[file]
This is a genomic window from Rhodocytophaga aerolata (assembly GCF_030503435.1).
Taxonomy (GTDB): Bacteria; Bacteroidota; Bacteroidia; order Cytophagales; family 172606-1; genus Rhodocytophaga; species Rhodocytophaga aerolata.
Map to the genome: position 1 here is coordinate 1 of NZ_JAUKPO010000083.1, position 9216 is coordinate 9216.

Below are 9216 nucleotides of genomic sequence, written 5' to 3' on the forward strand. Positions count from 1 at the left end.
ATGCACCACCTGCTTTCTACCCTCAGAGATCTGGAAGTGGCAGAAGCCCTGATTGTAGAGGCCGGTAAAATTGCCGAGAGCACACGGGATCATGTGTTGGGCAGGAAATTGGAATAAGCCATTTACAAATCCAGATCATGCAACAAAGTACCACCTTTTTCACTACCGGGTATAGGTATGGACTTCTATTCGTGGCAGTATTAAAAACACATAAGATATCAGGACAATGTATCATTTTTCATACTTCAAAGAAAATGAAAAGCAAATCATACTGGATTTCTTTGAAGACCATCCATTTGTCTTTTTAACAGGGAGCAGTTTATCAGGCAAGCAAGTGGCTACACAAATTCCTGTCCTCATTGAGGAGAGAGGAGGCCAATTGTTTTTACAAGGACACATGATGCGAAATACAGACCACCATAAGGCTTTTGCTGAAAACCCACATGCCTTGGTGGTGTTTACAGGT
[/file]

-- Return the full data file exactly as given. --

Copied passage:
This is a genomic window from Rhodocytophaga aerolata (assembly GCF_030503435.1).
Taxonomy (GTDB): Bacteria; Bacteroidota; Bacteroidia; order Cytophagales; family 172606-1; genus Rhodocytophaga; species Rhodocytophaga aerolata.
Map to the genome: position 1 here is coordinate 1 of NZ_JAUKPO010000083.1, position 9216 is coordinate 9216.

Below are 9216 nucleotides of genomic sequence, written 5' to 3' on the forward strand. Positions count from 1 at the left end.
ATGCACCACCTGCTTTCTACCCTCAGAGATCTGGAAGTGGCAGAAGCCCTGATTGTAGAGGCCGGTAAAATTGCCGAGAGCACACGGGATCATGTGTTGGGCAGGAAATTGGAATAAGCCATTTACAAATCCAGATCATGCAACAAAGTACCACCTTTTTCACTACCGGGTATAGGTATGGACTTCTATTCGTGGCAGTATTAAAAACACATAAGATATCAGGACAATGTATCATTTTTCATACTTCAAAGAAAATGAAAAGCAAATCATACTGGATTTCTTTGAAGACCATCCATTTGTCTTTTTAACAGGGAGCAGTTTATCAGGCAAGCAAGTGGCTACACAAATTCCTGTCCTCATTGAGGAGAGAGGAGGCCAATTGTTTTTACAAGGACACATGATGCGAAATACAGACCACCATAAGGCTTTTGCTGAAAACCCACATGCCTTGGTGGTGTTTACAGGT